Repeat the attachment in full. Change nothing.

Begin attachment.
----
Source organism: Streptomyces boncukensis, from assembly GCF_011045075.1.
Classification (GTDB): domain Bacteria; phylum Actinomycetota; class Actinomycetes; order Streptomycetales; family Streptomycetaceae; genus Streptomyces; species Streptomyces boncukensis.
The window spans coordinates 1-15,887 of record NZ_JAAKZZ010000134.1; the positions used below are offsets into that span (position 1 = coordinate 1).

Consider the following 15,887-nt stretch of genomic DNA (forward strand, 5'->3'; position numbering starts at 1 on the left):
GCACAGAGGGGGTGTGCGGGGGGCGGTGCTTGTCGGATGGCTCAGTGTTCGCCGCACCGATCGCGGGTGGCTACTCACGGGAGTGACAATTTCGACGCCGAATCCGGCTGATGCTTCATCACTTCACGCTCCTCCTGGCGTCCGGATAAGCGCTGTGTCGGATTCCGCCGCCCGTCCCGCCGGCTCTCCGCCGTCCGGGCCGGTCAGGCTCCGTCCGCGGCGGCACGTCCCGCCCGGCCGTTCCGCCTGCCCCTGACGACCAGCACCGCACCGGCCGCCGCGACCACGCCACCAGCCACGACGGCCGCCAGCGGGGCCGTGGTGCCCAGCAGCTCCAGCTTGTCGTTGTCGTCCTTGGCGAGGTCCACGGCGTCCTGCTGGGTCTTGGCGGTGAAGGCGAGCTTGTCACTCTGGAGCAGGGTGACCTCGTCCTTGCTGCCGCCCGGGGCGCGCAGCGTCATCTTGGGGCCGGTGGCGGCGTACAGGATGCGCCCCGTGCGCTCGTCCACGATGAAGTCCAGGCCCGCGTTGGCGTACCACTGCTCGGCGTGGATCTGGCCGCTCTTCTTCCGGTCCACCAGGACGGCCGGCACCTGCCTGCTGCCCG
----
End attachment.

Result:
Source organism: Streptomyces boncukensis, from assembly GCF_011045075.1.
Classification (GTDB): domain Bacteria; phylum Actinomycetota; class Actinomycetes; order Streptomycetales; family Streptomycetaceae; genus Streptomyces; species Streptomyces boncukensis.
The window spans coordinates 1-15,887 of record NZ_JAAKZZ010000134.1; the positions used below are offsets into that span (position 1 = coordinate 1).

Consider the following 15,887-nt stretch of genomic DNA (forward strand, 5'->3'; position numbering starts at 1 on the left):
GCACAGAGGGGGTGTGCGGGGGGCGGTGCTTGTCGGATGGCTCAGTGTTCGCCGCACCGATCGCGGGTGGCTACTCACGGGAGTGACAATTTCGACGCCGAATCCGGCTGATGCTTCATCACTTCACGCTCCTCCTGGCGTCCGGATAAGCGCTGTGTCGGATTCCGCCGCCCGTCCCGCCGGCTCTCCGCCGTCCGGGCCGGTCAGGCTCCGTCCGCGGCGGCACGTCCCGCCCGGCCGTTCCGCCTGCCCCTGACGACCAGCACCGCACCGGCCGCCGCGACCACGCCACCAGCCACGACGGCCGCCAGCGGGGCCGTGGTGCCCAGCAGCTCCAGCTTGTCGTTGTCGTCCTTGGCGAGGTCCACGGCGTCCTGCTGGGTCTTGGCGGTGAAGGCGAGCTTGTCACTCTGGAGCAGGGTGACCTCGTCCTTGCTGCCGCCCGGGGCGCGCAGCGTCATCTTGGGGCCGGTGGCGGCGTACAGGATGCGCCCCGTGCGCTCGTCCACGATGAAGTCCAGGCCCGCGTTGGCGTACCACTGCTCGGCGTGGATCTGGCCGCTCTTCTTCCGGTCCACCAGGACGGCCGGCACCTGCCTGCTGCCCG